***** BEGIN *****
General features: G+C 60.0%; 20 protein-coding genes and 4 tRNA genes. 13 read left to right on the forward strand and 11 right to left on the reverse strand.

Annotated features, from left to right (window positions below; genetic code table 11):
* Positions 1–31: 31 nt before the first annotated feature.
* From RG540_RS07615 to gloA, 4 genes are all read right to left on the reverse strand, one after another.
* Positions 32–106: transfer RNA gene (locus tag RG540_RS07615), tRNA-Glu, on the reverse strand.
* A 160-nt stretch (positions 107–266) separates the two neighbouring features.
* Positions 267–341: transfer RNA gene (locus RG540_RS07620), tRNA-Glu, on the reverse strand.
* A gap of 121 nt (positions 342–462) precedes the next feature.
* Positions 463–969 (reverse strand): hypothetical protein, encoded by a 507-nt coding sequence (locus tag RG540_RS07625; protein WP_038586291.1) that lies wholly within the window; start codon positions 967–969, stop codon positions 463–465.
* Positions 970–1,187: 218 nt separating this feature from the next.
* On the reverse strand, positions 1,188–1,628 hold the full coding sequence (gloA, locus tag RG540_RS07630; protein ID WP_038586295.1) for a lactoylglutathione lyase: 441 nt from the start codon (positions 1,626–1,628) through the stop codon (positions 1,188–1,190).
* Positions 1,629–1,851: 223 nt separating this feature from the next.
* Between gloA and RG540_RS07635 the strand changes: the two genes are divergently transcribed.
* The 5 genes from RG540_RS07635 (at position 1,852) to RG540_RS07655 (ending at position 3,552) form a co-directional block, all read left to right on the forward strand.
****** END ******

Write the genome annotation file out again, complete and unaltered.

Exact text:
General features: G+C 60.0%; 20 protein-coding genes and 4 tRNA genes. 13 read left to right on the forward strand and 11 right to left on the reverse strand.

Annotated features, from left to right (window positions below; genetic code table 11):
* Positions 1–31: 31 nt before the first annotated feature.
* From RG540_RS07615 to gloA, 4 genes are all read right to left on the reverse strand, one after another.
* Positions 32–106: transfer RNA gene (locus tag RG540_RS07615), tRNA-Glu, on the reverse strand.
* A 160-nt stretch (positions 107–266) separates the two neighbouring features.
* Positions 267–341: transfer RNA gene (locus RG540_RS07620), tRNA-Glu, on the reverse strand.
* A gap of 121 nt (positions 342–462) precedes the next feature.
* Positions 463–969 (reverse strand): hypothetical protein, encoded by a 507-nt coding sequence (locus tag RG540_RS07625; protein WP_038586291.1) that lies wholly within the window; start codon positions 967–969, stop codon positions 463–465.
* Positions 970–1,187: 218 nt separating this feature from the next.
* On the reverse strand, positions 1,188–1,628 hold the full coding sequence (gloA, locus tag RG540_RS07630; protein ID WP_038586295.1) for a lactoylglutathione lyase: 441 nt from the start codon (positions 1,626–1,628) through the stop codon (positions 1,188–1,190).
* Positions 1,629–1,851: 223 nt separating this feature from the next.
* Between gloA and RG540_RS07635 the strand changes: the two genes are divergently transcribed.
* The 5 genes from RG540_RS07635 (at position 1,852) to RG540_RS07655 (ending at position 3,552) form a co-directional block, all read left to right on the forward strand.